All in all, shredded, basically, was India’s ludicrous claim that the dispute – on the UN’s agenda for decades – is entirely India’s “internal” matter. That no official UNSC statement was put out, or that no formal UNSC debate followed, while notable does not overturn the cardinal fact that the world body did not buy India’s “internal matter” argument.

    I hold it likely that the UNSC’s collective desire to cool dangerously soaring tempers in India and Pakistan – both nuclear weapons powers – was the determining factor in the consensus that developed in that regard.


    Be that as it may, the extent of India’s lonely seclusion was exposed in an Asia Times commentary by Manoj Kumar Mishra who had this to say about Modi’s two-day state visit to Bhutan (August 17-18, 2019): “The visit was timely to gain unambiguous support for India’s abrogation of the special provisions for Jammu and Kashmir granted under Article 370 to the Indian Constitution.” So, tiny Bhutan had to come to mighty India’s rescue!

    Earlier too, India’s isolation on the issue had been clearly advertised, including during Indian Foreign Minister S. Jaishankar’s recent Beijing visit – following an earlier one by Pakistan Foreign Minister Shah Mehmood Qureshi – which witnessed Beijing putting out a formal statement saying that China has taken a “principled stand” on the “unilateral action” taken by India, and urging New Delhi to play a constructive role in regional peace and stability.

    Although Jaishankar’s recent visit to Kathmandu witnessed all manner of supine – if unsurprising – obsequiousness on the part of Nepal’s current gaggle of politicos, Foreign Minister Pradeep Gwayali’s stance on Kashmir was salutary if puzzling, while further underscoring India’s diplomatic loneliness.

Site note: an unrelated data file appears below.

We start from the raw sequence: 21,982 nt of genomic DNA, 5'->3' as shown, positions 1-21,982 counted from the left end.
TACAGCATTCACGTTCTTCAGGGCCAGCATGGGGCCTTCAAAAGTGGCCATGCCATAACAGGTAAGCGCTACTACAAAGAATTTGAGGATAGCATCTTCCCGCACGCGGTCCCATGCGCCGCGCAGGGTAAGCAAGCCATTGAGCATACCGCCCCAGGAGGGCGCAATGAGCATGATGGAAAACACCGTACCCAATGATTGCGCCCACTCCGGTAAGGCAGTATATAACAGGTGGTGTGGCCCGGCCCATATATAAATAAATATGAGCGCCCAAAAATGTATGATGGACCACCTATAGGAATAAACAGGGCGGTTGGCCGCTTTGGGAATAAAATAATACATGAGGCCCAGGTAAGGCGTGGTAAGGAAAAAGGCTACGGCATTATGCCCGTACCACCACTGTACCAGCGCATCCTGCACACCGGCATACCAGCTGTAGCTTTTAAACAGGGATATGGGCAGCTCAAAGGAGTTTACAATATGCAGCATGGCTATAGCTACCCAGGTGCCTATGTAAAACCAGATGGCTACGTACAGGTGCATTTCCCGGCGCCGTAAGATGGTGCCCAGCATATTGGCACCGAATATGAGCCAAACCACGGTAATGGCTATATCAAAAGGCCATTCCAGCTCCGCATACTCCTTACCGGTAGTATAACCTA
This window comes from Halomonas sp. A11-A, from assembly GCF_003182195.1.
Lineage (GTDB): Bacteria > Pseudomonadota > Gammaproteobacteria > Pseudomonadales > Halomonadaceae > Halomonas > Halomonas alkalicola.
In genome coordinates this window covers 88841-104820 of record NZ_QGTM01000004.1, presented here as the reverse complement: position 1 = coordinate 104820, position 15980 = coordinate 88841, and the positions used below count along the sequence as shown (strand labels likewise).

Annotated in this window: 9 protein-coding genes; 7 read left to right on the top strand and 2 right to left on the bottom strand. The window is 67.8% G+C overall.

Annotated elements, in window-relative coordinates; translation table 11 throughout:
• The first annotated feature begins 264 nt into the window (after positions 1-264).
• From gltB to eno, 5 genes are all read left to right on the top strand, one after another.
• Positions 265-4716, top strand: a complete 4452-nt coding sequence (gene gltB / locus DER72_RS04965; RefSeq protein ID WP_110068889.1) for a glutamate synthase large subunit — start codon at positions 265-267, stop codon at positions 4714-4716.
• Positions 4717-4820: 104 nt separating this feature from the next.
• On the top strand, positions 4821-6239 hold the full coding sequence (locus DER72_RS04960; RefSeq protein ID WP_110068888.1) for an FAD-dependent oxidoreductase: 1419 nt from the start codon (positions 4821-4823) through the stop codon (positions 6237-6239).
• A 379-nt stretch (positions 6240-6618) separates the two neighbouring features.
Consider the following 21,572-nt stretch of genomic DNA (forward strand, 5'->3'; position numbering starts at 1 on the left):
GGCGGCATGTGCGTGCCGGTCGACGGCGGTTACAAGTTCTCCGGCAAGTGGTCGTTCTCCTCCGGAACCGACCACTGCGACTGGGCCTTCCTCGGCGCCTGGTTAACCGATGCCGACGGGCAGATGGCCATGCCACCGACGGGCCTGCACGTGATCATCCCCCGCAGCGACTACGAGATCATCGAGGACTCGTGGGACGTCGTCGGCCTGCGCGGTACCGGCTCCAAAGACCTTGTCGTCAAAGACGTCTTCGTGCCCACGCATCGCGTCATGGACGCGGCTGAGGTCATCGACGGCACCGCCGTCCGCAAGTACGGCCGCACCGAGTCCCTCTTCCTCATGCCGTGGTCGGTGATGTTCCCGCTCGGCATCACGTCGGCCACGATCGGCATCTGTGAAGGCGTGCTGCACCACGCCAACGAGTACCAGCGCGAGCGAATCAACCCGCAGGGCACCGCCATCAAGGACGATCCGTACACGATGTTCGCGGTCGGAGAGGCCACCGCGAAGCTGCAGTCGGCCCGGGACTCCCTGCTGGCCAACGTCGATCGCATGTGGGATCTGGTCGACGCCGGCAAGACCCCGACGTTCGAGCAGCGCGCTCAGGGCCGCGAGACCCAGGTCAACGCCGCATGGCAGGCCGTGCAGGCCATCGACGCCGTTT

As Nepali media reported it, Gwayali held that the issue was not India’s “internal issue”; rather, it was a bilateral one concerning India and Pakistan! One now awaits reports on whether Gwayali is still foreign minister or has been fired!

    Another conundrum regarding Modi’s risky, reckless Kashmir venture concerns the United States, or, in particular, President Donald Trump.

    In an article by Richard N. Haas, in the Asia Times, Haas reveals: “When Pakistani Prime Minister Imran Khan visited the White House, U.S. President Donald Trump made the stunning declaration that the Indian Prime Minister Narendra Modi had asked him to mediate the Kashmir dispute.”

    Though the Indian government quickly denied that such a request had been made, it

    certainly raises the possibility that one of the reasons behind Modi’s Kashmir adventure – including its timing – was Modi’s desire to act quickly before Trump’s actions stymied such a possibility.

    While on a similarly speculative frame of mind, I wonder if its timing had anything to do with China’s daunting problems in Hong Kong or Beijing’s rapidly deteriorating relations with the United States.


    In the future, it will be judicious to monitor follow-up developments in India and Pakistan – and in the wider Muslim world whose reaction may not be as homogenous as many imagine. Whether Modi’s reckless gamble succeeds – or fails – could crucially depend on such considerations.